What you need to know
Red River College President and CEO Paul VogtCollege making cuts: Red River College is closing its greenspace horticulture and geographic information systems technology programs, increasing tuition costs by $250 and laying off three instructors, the Free Press has learned. The college is facing a decrease in its provincial operating grant. Larry Kusch reports.
- Withholding signature: Mayor Brian Bowman will present a motion at today’s executive policy committee meeting seeking a council vote on nixing United Fire Fighters of Winnipeg president Alex Forrest’s controversial salary deal. In an email to EPC members, Bowman says the fact he has yet to sign the city’s latest collective agreement with the union, and a newly discovered clause in the contract, allows the city to try to negotiate Forrest’s contract. Ryan Thorpe reports.
- Soccer sites: Canadian cities — Edmonton, Toronto and Montreal, as it stands — will co-host the men’s 2026 World Cup. FIFA members voted today to endorse a joint North American bid to host the event, a first for Canada. Mexico hosted the men’s World Cup in 1970 and 1986, while the U.S. hosted in 1994.
- Your forecast: Today will be mainly sunny, with increasing cloudiness late this morning, a high of 25 C and wind from the southwest at 20 km/h.
In case you missed it
- Return flight: The Manitoba Airshow returns next month after a hiatus, and organizers say they’ve learned from the previous event’s traffic nightmare, where many people who’d bought tickets never made it inside. “We’re hoping for 10,000 per day, but prepared for 20,000 per day,” said Peggy May, executive director of Southport Airport. Bill Redekop reports.
- Canned as critic: Quebec MP Maxime Bernier has been stripped of his role as the Conservative party’s innovation critic by his leader, Andrew Scheer, who narrowly defeated Bernier's bid to lead the party a year ago. A source told The Canadian Press the move was made because Bernier posted online a chapter on supply management that is part of his upcoming book.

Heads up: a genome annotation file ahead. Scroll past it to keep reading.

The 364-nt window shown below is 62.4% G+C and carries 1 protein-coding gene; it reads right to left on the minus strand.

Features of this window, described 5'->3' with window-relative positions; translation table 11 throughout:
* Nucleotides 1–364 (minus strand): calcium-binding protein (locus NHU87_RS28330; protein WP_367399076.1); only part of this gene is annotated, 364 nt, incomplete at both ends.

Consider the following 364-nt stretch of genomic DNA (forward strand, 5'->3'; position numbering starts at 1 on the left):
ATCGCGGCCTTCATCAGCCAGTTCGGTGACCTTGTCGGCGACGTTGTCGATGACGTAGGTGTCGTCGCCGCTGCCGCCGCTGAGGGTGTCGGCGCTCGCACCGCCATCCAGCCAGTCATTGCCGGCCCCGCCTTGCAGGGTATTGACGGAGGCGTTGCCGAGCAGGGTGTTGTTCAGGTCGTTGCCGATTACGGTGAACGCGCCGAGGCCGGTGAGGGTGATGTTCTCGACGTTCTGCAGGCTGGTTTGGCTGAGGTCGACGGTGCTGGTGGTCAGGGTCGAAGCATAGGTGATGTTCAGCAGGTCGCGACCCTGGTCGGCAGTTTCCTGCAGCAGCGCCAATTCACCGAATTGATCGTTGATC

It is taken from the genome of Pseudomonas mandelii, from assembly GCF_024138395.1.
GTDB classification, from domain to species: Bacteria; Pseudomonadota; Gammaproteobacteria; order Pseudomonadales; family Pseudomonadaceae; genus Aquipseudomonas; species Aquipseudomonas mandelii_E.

Around the water cooler
Defenceman Jacob TroubaTrading Trouba?: Columnist Paul Wiecek says trading defenceman Jacob Trouba instead of re-signing him to a huge contract might be the best option for the Jets. “If something has to give on this team — and it does — you have to wonder if that something is Trouba, and the Jets give the man the trade he demanded two years ago,” Wiecek writes.
- #mprraccoon: A raccoon stuck on the outside of a high-rise building in St. Paul, Minn., captivated onlookers locally as well as around the world, as video of the animal's ascent was shared. The raccoon made stops to rest along the way in the office buidling's window recesses. At 2:30 a.m. today, the animal made it safely to the roof of the 25-storey high-rise, where animal control officers had set up a live trap with food to safely get it back down to the ground.
On this date
- On June 13, 1974: The Winnipeg Free Press reported that the basic old age security pension would be raised from $110.09 a month to $112.95. Canada's three major meat-packing companies offered the Canadian Food and Allied Workers a five-point plan to resolve labour issues within the industry, following the union's rejection of a mediator's proposal to end the ongoing dispute between management and workers. In Alexandria, Egypt, millions cheered visiting U.S. president Richard Nixon.
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